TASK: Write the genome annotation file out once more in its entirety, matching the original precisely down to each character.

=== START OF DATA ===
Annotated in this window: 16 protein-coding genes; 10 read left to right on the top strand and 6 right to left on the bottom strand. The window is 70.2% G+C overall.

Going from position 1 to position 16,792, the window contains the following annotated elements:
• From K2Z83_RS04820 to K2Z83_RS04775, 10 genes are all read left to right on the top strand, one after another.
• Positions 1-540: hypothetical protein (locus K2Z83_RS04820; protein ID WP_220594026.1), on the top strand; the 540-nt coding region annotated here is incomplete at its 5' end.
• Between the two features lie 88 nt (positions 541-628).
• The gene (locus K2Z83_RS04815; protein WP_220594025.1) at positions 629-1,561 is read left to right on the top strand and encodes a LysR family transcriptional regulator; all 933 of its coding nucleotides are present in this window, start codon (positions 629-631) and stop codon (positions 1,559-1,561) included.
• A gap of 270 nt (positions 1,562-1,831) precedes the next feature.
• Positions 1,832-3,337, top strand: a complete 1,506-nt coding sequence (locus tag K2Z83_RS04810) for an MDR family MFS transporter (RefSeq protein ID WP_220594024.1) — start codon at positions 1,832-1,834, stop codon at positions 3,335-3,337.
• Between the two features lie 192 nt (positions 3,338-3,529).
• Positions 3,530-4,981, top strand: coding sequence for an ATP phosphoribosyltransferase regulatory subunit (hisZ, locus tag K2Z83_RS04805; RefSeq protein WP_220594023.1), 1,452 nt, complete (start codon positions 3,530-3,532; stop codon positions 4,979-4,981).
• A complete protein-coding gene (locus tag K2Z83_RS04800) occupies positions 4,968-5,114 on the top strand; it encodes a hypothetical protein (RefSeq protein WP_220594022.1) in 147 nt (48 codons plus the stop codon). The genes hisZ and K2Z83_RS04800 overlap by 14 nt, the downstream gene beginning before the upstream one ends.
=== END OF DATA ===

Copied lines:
Annotated in this window: 16 protein-coding genes; 10 read left to right on the top strand and 6 right to left on the bottom strand. The window is 70.2% G+C overall.

Going from position 1 to position 16,792, the window contains the following annotated elements:
• From K2Z83_RS04820 to K2Z83_RS04775, 10 genes are all read left to right on the top strand, one after another.
• Positions 1-540: hypothetical protein (locus K2Z83_RS04820; protein ID WP_220594026.1), on the top strand; the 540-nt coding region annotated here is incomplete at its 5' end.
• Between the two features lie 88 nt (positions 541-628).
• The gene (locus K2Z83_RS04815; protein WP_220594025.1) at positions 629-1,561 is read left to right on the top strand and encodes a LysR family transcriptional regulator; all 933 of its coding nucleotides are present in this window, start codon (positions 629-631) and stop codon (positions 1,559-1,561) included.
• A gap of 270 nt (positions 1,562-1,831) precedes the next feature.
• Positions 1,832-3,337, top strand: a complete 1,506-nt coding sequence (locus tag K2Z83_RS04810) for an MDR family MFS transporter (RefSeq protein ID WP_220594024.1) — start codon at positions 1,832-1,834, stop codon at positions 3,335-3,337.
• Between the two features lie 192 nt (positions 3,338-3,529).
• Positions 3,530-4,981, top strand: coding sequence for an ATP phosphoribosyltransferase regulatory subunit (hisZ, locus tag K2Z83_RS04805; RefSeq protein WP_220594023.1), 1,452 nt, complete (start codon positions 3,530-3,532; stop codon positions 4,979-4,981).
• A complete protein-coding gene (locus tag K2Z83_RS04800) occupies positions 4,968-5,114 on the top strand; it encodes a hypothetical protein (RefSeq protein WP_220594022.1) in 147 nt (48 codons plus the stop codon). The genes hisZ and K2Z83_RS04800 overlap by 14 nt, the downstream gene beginning before the upstream one ends.